The doctors here in Guinea have been as helpful as they can be. It has been an interesting insight into third world medicine to be a patient here. There is unfortunately only so much they can do. How lucky we are in the USA.
One last hot day in Conakry. The Marché du Niger downtown seemed uncharacteristically low key compared to the seething frenzy we have seen in the market of Kindia and Taouyah. The market ladies are fierce competitors pushing their wares in front of you and on top of their neighbors wares to make a sale. I did not get as much shopping in as I wanted nor as much video footage. As Greg mentioned anyone with a camera is facing adverse conditions and a lot of negative responses. I resorted to my back up camera the little Sony as it is more difficult to be spotted using it. Great caution should be used when ever you see a policeman or anone in military garb. They are notorious extortionists when it comes to cameras and tourists. We concluded that buying the protection of a local who can be the intermediary is the best way to be able to shoot pictures you want.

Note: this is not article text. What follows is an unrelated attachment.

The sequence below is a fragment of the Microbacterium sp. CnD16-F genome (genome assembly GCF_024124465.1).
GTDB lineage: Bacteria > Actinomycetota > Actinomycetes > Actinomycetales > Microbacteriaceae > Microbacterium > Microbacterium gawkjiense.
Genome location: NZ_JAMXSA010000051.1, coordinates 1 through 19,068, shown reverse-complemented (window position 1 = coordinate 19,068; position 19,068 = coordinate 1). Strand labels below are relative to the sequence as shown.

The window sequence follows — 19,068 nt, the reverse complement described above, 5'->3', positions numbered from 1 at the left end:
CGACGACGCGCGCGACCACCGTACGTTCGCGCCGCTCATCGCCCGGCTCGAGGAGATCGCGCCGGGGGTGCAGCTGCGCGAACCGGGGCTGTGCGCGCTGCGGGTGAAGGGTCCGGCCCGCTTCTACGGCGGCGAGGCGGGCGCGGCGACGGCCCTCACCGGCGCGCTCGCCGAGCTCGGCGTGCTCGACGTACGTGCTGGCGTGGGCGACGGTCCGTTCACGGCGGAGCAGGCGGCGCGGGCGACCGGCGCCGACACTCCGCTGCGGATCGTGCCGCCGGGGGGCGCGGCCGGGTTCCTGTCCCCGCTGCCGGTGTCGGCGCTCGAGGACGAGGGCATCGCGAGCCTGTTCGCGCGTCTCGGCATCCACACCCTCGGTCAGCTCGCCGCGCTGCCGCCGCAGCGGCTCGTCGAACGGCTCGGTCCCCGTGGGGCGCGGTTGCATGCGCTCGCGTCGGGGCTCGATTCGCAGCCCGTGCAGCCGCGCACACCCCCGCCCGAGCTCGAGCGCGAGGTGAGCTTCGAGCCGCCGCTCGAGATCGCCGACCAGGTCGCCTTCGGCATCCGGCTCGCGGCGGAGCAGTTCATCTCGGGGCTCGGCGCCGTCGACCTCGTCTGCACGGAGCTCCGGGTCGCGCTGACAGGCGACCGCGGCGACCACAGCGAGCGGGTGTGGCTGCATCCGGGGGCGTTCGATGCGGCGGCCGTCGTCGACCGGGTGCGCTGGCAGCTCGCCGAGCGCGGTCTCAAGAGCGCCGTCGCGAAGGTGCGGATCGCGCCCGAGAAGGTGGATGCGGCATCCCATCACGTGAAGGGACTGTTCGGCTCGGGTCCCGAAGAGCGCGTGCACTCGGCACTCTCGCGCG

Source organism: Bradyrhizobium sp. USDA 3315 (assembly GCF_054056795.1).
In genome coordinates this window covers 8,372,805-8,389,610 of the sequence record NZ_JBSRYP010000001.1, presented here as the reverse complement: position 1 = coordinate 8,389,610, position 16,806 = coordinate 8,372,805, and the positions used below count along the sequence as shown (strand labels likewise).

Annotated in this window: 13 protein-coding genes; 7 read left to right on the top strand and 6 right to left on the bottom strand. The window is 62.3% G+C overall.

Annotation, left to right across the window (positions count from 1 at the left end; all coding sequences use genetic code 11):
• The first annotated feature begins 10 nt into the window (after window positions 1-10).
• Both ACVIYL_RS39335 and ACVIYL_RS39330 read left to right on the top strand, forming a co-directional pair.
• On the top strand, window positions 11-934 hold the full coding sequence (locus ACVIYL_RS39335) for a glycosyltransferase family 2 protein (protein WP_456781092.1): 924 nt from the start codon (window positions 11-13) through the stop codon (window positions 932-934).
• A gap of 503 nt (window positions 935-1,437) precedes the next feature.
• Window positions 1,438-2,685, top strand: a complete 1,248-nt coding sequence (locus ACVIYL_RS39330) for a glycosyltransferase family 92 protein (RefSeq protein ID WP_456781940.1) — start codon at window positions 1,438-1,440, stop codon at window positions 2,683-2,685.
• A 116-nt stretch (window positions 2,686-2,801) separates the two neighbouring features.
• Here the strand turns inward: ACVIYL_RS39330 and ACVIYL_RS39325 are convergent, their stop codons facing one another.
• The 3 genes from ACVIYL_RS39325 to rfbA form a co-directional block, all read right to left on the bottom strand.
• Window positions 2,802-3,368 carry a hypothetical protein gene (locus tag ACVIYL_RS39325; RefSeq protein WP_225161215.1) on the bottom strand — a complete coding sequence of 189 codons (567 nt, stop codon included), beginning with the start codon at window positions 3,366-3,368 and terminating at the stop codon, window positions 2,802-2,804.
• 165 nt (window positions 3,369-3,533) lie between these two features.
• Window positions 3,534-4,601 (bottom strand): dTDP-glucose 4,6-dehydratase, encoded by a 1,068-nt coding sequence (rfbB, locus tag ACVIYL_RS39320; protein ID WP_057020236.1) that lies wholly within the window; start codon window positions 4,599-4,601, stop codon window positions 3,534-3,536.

Unfortunately just when we are beginning to feel more at home here, seeing and understanding more we have to leave. My high school French has been put to a severe test here but has improved with daily use. I look forward to when we are able to return again and parle avec tout les gens de Guineé qui sont très amicable et génial! Merci beaucoup Guineé pour tout!